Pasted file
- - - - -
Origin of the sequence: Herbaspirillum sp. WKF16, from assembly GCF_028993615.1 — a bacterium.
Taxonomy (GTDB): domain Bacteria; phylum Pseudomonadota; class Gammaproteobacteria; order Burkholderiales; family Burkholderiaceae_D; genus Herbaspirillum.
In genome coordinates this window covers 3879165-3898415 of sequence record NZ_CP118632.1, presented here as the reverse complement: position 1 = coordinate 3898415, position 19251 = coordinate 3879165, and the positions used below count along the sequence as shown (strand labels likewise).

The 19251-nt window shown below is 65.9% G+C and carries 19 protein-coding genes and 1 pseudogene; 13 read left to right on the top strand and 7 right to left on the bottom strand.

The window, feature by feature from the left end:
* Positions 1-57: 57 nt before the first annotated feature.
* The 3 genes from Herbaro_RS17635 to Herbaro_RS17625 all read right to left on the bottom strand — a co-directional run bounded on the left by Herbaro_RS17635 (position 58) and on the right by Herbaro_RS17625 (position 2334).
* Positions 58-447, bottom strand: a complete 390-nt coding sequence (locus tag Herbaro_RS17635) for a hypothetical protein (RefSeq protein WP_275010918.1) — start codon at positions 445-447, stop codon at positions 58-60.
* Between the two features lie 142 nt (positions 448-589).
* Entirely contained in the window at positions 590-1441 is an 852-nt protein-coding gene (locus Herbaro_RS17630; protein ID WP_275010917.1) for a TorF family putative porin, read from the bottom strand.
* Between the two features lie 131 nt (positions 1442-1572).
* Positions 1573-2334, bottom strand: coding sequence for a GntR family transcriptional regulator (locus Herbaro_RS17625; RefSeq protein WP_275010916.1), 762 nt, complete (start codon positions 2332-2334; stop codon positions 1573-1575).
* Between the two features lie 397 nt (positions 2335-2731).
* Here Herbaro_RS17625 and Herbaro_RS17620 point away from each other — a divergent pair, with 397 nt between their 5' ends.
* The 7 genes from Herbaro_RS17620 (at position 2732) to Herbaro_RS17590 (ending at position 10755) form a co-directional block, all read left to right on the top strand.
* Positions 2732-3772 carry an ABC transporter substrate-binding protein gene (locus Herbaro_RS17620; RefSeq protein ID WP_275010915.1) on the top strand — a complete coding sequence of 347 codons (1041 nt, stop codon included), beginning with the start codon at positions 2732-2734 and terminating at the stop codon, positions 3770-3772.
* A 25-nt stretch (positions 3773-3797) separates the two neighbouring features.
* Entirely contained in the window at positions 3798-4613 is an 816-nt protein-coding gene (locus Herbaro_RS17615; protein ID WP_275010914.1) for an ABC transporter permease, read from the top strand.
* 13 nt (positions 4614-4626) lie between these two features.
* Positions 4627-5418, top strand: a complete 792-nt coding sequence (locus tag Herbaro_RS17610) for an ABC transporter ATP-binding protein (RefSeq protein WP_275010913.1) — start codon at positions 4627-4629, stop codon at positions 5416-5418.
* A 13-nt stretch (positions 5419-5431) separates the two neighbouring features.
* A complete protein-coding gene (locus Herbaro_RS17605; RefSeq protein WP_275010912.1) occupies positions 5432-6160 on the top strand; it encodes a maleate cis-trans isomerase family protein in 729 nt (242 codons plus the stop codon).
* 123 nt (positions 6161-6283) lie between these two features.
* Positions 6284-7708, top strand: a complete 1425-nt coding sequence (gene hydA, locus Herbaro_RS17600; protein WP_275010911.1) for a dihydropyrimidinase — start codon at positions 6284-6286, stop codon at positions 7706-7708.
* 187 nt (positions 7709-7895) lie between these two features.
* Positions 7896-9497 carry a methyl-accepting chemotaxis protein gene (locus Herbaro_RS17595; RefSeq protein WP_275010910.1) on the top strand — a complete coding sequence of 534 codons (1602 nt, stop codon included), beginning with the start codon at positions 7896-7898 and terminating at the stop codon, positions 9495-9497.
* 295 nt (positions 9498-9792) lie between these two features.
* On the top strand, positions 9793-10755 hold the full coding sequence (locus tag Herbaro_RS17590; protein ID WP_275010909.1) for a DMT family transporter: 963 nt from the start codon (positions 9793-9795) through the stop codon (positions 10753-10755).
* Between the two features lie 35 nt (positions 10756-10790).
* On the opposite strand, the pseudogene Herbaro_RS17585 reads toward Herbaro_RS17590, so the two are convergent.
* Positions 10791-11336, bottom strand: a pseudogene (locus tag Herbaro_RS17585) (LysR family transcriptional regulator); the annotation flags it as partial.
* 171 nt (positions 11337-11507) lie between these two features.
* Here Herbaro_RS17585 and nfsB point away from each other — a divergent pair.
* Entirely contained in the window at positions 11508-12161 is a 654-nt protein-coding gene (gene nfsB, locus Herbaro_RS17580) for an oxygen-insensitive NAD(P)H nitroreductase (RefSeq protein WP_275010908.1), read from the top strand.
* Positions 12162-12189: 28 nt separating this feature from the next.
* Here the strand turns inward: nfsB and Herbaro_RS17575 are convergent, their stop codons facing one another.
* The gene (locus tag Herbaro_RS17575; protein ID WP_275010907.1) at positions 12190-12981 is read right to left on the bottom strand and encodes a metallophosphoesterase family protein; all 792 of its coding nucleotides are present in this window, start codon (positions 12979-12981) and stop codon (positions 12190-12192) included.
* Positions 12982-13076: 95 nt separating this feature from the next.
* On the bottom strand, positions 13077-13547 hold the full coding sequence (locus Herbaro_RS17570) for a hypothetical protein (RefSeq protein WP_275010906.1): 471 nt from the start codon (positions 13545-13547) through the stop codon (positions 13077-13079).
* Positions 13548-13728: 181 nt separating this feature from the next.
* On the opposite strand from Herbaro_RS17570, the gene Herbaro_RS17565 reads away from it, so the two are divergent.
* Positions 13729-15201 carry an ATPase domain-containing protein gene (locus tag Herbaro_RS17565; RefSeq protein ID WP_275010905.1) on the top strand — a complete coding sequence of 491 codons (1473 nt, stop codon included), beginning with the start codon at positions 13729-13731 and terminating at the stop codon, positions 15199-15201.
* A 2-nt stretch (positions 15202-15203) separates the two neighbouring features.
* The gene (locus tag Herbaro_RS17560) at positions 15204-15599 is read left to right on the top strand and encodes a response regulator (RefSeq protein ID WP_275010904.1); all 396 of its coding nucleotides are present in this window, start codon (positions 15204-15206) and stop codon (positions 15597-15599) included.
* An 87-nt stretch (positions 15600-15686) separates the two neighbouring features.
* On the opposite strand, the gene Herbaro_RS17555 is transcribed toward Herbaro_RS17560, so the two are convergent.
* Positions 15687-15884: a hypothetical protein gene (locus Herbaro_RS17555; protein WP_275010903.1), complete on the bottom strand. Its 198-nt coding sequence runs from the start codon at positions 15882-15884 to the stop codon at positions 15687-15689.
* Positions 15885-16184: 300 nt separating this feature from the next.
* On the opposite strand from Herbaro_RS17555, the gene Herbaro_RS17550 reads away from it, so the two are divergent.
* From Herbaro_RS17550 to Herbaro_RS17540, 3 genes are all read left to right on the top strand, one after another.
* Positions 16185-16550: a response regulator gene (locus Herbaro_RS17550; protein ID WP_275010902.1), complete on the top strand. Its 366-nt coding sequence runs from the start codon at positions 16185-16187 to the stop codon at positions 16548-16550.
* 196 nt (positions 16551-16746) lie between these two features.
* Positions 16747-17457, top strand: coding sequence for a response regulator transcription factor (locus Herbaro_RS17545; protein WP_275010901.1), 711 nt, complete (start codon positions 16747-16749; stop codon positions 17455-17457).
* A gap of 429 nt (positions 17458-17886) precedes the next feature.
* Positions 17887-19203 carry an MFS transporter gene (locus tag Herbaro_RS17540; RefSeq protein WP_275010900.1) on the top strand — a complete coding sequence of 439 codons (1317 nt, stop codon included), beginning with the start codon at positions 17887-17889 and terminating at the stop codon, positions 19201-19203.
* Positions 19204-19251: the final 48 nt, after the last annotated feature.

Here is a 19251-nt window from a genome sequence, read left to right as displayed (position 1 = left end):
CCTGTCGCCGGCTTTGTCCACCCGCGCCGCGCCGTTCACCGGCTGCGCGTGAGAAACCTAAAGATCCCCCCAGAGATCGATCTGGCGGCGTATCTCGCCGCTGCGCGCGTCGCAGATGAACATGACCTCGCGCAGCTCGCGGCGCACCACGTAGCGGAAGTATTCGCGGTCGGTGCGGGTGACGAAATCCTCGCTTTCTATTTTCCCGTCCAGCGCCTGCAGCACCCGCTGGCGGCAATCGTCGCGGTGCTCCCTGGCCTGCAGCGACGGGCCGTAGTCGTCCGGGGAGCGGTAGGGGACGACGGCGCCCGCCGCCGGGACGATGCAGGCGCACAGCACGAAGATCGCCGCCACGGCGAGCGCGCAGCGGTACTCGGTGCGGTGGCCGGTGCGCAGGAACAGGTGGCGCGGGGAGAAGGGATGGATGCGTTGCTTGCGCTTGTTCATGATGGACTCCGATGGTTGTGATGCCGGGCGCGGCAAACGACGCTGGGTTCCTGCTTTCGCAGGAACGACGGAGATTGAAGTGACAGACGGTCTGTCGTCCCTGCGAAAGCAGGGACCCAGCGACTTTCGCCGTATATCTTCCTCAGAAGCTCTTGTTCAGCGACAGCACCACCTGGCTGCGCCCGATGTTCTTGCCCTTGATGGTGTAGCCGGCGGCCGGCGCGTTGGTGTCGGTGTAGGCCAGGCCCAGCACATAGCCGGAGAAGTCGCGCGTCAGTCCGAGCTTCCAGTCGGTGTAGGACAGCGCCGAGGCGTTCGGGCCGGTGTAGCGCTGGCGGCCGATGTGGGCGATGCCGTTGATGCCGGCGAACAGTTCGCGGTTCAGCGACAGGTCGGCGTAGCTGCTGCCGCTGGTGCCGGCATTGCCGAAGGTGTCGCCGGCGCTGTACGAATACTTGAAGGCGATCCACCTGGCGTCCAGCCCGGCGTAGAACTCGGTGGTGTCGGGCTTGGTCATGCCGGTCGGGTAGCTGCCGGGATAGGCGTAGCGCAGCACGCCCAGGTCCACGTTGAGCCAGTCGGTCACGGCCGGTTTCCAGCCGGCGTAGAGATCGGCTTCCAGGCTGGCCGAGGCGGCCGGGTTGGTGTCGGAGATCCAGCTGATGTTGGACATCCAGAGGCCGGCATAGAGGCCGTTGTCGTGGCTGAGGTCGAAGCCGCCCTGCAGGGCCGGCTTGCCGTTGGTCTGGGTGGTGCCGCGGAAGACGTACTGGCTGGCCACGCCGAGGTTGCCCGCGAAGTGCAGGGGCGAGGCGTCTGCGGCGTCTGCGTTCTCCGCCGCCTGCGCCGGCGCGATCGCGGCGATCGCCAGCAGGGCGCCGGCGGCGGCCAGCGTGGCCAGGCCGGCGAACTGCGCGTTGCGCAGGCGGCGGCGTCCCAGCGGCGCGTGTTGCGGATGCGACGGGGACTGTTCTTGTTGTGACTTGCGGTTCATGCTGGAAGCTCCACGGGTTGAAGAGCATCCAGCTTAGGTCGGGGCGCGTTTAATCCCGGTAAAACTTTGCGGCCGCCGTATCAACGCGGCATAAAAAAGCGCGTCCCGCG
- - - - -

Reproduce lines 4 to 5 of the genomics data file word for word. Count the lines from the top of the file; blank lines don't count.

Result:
The 19251-nt window shown below is 65.9% G+C and carries 19 protein-coding genes and 1 pseudogene; 13 read left to right on the top strand and 7 right to left on the bottom strand.

The window, feature by feature from the left end: